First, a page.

Oakleaf Hydrangeas are Proving Themselves

Once again, the promise of rain (60%) was an empty one. I let the hydrangeas droop, sure that Mother Nature would give them much needed water, but she did not. The look sad, weeping and drooping, except for my oakleaf hydrangeas, native to the Southeast. They have been untouched by drought and deer. As good as they look now, they will look even better when donned with red foliage this fall, then showing off peeling bark this winter.

Happy New Year!

Happy New Years! I hope there will be more time for you in your garden in 2014. Not just on your knees weeding, but cutting flowers for your home, harvesting herbs and veggies, noticing a bright planter greeting you when you drive up, watching birds enjoying the feeders and berries, and inviting friends to enjoy the pool or a meal outside (maybe when it warms up!)
As the year begins, may I suggest a garden journal? It could be a pretty journal, a spiral notebook, or one of those planning calendars on sale now that has a section for notes in back. You can note when you planted and pruned, dreams for the future, plant wish lists, garden tips, seed orders, notes from garden talks, photos of your garden throughout the seasons, and more. If you are using a garden calendar, then note when garden chores should be done and the reminder will be there waiting for you.
A garden journal can be a very useful tool and record for you.

Come to England with me!

The State Botanical Garden of Georgia is launching a new Garden Travels series – and Mike Sikes and I are the first speakers on Tuesday, March 26. We are inviting folks to gather together for a social hour first at 6:00 pm, enjoying dinner or coffee at Donderos’ Kitchen (Dutch treat,) then seeing a presentation on English gardens in the Gardenside Room at 7:00.

Last June Mike and I spent a week at Sissinghurst (which gave us after-hours access to the entire grounds,) then traveled north to Chatsworth, with private tours of the national rambling rose collection and the headquarters of David Austin Roses, plus many other garden visits. We’d love to tell you about it and have gone through 3,000 photos to find the very best to show.

This is going to be fun and we want our friends to be there, so please come and bring anyone you would like – this event is open to the public. The talk is free, but of course we encourage you to feed the donation box at the Garden.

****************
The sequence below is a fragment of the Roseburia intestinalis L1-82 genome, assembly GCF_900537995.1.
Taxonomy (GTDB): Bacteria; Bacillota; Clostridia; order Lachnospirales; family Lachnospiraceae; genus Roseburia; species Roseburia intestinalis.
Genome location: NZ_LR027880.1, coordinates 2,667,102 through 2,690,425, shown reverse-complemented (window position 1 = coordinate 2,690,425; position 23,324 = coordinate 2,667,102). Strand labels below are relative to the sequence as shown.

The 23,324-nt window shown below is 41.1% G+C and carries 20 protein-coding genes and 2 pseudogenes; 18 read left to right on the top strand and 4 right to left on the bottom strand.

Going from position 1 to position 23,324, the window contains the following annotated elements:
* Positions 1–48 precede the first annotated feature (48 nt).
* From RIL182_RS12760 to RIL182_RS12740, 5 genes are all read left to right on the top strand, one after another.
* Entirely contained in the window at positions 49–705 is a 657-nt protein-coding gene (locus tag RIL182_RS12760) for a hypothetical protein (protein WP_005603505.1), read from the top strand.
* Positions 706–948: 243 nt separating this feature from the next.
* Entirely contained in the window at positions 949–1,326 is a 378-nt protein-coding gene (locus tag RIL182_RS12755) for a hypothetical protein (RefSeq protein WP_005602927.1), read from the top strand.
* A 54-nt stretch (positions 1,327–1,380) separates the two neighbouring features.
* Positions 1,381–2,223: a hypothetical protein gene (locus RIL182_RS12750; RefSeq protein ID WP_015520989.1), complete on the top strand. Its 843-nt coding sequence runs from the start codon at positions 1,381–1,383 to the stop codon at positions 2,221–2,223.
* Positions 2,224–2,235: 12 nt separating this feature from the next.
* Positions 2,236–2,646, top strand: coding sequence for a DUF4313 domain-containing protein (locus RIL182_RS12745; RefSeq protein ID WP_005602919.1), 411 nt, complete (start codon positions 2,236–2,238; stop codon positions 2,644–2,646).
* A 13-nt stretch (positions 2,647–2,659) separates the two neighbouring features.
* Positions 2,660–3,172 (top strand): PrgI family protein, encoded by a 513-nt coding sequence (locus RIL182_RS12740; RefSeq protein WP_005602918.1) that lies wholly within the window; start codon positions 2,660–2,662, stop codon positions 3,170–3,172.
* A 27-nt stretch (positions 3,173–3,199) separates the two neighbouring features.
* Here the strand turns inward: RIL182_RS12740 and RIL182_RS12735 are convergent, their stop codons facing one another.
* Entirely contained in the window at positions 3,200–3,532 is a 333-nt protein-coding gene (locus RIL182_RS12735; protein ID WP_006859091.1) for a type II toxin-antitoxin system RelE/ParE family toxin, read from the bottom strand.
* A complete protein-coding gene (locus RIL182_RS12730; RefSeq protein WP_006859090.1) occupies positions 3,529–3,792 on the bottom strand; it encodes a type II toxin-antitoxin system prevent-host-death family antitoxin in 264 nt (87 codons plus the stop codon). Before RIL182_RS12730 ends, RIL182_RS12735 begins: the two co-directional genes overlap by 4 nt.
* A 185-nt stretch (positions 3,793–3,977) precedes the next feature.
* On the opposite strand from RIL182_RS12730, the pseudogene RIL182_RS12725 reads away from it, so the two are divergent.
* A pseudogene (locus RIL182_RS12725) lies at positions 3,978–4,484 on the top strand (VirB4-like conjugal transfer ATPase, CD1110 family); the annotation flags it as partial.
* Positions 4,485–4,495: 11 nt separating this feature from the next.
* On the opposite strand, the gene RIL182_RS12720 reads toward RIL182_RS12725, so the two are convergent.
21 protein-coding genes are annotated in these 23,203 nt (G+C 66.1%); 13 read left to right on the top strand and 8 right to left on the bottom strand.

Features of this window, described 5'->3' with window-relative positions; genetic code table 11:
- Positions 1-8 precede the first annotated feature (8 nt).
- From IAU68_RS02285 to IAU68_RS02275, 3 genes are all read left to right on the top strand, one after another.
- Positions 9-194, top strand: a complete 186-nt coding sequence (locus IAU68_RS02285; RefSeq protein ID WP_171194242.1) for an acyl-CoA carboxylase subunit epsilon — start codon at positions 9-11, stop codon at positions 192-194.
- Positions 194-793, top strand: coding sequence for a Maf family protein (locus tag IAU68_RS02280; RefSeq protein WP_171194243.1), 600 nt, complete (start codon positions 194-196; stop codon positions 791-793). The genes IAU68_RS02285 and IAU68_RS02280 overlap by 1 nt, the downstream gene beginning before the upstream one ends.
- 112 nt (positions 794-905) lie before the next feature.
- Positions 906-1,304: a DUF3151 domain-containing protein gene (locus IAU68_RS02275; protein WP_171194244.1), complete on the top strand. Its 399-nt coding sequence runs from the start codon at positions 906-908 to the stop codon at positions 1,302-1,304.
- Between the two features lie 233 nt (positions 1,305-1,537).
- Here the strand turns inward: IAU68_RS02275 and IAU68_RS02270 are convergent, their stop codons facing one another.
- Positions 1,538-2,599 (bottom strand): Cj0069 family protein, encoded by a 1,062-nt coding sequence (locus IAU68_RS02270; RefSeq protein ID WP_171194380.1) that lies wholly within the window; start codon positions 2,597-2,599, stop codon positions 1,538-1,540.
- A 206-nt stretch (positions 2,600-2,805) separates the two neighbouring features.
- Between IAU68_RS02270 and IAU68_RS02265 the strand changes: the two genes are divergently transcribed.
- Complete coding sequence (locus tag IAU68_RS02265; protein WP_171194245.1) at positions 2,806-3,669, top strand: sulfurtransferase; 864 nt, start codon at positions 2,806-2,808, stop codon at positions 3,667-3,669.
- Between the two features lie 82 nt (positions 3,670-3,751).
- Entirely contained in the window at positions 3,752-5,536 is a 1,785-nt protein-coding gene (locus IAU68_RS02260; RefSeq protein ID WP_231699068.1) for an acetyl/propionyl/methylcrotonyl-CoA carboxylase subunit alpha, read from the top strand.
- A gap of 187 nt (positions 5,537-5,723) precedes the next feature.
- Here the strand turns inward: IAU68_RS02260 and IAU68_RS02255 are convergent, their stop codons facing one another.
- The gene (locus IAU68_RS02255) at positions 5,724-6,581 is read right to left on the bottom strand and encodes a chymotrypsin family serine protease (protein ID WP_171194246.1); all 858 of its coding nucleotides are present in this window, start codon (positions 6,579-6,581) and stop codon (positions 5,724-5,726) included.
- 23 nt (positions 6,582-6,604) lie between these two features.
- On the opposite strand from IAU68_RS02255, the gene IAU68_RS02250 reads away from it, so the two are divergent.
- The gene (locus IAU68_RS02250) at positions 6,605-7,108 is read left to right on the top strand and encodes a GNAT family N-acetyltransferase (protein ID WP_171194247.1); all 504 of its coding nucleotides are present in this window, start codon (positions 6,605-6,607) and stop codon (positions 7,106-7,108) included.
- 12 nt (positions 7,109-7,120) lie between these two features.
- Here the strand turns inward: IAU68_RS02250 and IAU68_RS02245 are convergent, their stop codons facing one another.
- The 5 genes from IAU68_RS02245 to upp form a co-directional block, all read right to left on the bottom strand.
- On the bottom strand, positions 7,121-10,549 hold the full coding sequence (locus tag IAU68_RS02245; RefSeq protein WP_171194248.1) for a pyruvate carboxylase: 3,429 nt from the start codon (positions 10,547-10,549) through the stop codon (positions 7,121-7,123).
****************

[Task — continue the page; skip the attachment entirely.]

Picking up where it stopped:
Eze and Le Jardin D’Eze

Visited early November 2011

Far above the Mediterranean, between Nice and Monaco, is the historic hilltop village of Eze, once a fortress.  Towering above that is a botanical garden filled with cacti and succulents and sculptures of goddesses. Beside each statue is a small poem, in both French and English; many informative signs fill the garden. The stone steps are plentiful, uneven and steep, but the 360 degree view of a historic church and the valley and coastline below is amazing and worth the hike. If your idea of a botanical garden is lots and lots of bright annuals, well, this is not it. This is a celebration of plants that grow on an exposed, dry site balanced by a series of fluid, feminine sculptures by sculptor Jean-Philippe Richard with their own quiet beauty, gentle sentinels looking down on the Cote D’Azur and valley below. 

 

 

My best friend and I spent two nights at Chateau Eza. In the mornings Kris sat on one side of the breakfast table filled with cappuccinos, French pastries, fruit and cheese, sketching the coastline and I sat on the other side, sketching the statues looking down on us from Le Jardin D’Eze. It was the first time I had sketched in a decade and about the most inspiring spot to start sketching again.

In between the hotel and garden is the wonderful town of Eze, at its best in the early mornings before the tourist buses unload and the narrow stone streets fill with people. Browsing boutiques, gift shops, and art galleries, people-watching with a glass of wine at an outdoor table or a sketchbook at a bench outside the cathedral, photographing perfect vignettes, and enjoying le Jardin d’Eze easily fill a day.

 

 

 

 

 

 

 

 

 

 

 

 

 

 

 

 

 

 

 

 

 

 

 

 

 

 

 

 

 

 

 

 

 

 

Deer Resistant Plants in my Georgia Garden

This is adapted from a syndicated column I wrote in 2006 for  Morris News.